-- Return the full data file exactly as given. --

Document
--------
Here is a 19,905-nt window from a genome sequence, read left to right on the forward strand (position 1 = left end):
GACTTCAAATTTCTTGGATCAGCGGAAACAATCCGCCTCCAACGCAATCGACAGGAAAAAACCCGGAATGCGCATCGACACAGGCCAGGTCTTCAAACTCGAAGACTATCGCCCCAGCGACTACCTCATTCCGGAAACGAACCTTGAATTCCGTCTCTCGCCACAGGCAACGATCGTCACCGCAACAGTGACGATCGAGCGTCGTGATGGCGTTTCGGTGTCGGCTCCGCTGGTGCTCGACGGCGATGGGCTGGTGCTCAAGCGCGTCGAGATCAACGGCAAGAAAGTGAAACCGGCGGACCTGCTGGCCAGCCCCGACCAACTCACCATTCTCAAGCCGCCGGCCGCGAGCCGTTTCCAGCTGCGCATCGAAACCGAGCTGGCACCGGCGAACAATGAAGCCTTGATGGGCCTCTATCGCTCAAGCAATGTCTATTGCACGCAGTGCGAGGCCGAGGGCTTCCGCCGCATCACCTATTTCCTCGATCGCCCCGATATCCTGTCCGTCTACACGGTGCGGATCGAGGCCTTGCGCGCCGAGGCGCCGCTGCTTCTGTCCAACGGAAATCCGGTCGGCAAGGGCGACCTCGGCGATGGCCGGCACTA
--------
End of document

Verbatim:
Here is a 19,905-nt window from a genome sequence, read left to right on the forward strand (position 1 = left end):
GACTTCAAATTTCTTGGATCAGCGGAAACAATCCGCCTCCAACGCAATCGACAGGAAAAAACCCGGAATGCGCATCGACACAGGCCAGGTCTTCAAACTCGAAGACTATCGCCCCAGCGACTACCTCATTCCGGAAACGAACCTTGAATTCCGTCTCTCGCCACAGGCAACGATCGTCACCGCAACAGTGACGATCGAGCGTCGTGATGGCGTTTCGGTGTCGGCTCCGCTGGTGCTCGACGGCGATGGGCTGGTGCTCAAGCGCGTCGAGATCAACGGCAAGAAAGTGAAACCGGCGGACCTGCTGGCCAGCCCCGACCAACTCACCATTCTCAAGCCGCCGGCCGCGAGCCGTTTCCAGCTGCGCATCGAAACCGAGCTGGCACCGGCGAACAATGAAGCCTTGATGGGCCTCTATCGCTCAAGCAATGTCTATTGCACGCAGTGCGAGGCCGAGGGCTTCCGCCGCATCACCTATTTCCTCGATCGCCCCGATATCCTGTCCGTCTACACGGTGCGGATCGAGGCCTTGCGCGCCGAGGCGCCGCTGCTTCTGTCCAACGGAAATCCGGTCGGCAAGGGCGACCTCGGCGATGGCCGGCACTA